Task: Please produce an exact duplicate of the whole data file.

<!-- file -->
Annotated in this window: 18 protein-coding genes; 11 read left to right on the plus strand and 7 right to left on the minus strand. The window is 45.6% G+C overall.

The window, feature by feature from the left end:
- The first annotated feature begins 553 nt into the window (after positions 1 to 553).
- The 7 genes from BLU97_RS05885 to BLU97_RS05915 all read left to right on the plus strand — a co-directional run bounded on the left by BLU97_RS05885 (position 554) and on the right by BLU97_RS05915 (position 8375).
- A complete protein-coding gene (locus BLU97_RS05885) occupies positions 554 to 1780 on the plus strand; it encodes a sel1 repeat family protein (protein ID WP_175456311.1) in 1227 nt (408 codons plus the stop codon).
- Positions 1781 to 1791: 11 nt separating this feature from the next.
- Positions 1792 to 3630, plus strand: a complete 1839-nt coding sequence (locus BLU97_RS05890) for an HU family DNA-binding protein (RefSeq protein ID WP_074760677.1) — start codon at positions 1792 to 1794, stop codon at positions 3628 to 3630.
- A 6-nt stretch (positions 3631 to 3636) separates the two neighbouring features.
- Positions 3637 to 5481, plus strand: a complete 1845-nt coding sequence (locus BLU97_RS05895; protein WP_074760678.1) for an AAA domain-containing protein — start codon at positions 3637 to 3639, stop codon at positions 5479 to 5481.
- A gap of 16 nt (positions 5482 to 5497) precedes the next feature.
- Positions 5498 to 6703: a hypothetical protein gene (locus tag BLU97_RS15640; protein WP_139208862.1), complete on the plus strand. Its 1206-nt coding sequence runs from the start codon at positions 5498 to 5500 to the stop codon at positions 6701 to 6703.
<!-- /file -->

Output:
Annotated in this window: 18 protein-coding genes; 11 read left to right on the plus strand and 7 right to left on the minus strand. The window is 45.6% G+C overall.

The window, feature by feature from the left end:
- The first annotated feature begins 553 nt into the window (after positions 1 to 553).
- The 7 genes from BLU97_RS05885 to BLU97_RS05915 all read left to right on the plus strand — a co-directional run bounded on the left by BLU97_RS05885 (position 554) and on the right by BLU97_RS05915 (position 8375).
- A complete protein-coding gene (locus BLU97_RS05885) occupies positions 554 to 1780 on the plus strand; it encodes a sel1 repeat family protein (protein ID WP_175456311.1) in 1227 nt (408 codons plus the stop codon).
- Positions 1781 to 1791: 11 nt separating this feature from the next.
- Positions 1792 to 3630, plus strand: a complete 1839-nt coding sequence (locus BLU97_RS05890) for an HU family DNA-binding protein (RefSeq protein ID WP_074760677.1) — start codon at positions 1792 to 1794, stop codon at positions 3628 to 3630.
- A 6-nt stretch (positions 3631 to 3636) separates the two neighbouring features.
- Positions 3637 to 5481, plus strand: a complete 1845-nt coding sequence (locus BLU97_RS05895; protein WP_074760678.1) for an AAA domain-containing protein — start codon at positions 3637 to 3639, stop codon at positions 5479 to 5481.
- A gap of 16 nt (positions 5482 to 5497) precedes the next feature.
- Positions 5498 to 6703: a hypothetical protein gene (locus tag BLU97_RS15640; protein WP_139208862.1), complete on the plus strand. Its 1206-nt coding sequence runs from the start codon at positions 5498 to 5500 to the stop codon at positions 6701 to 6703.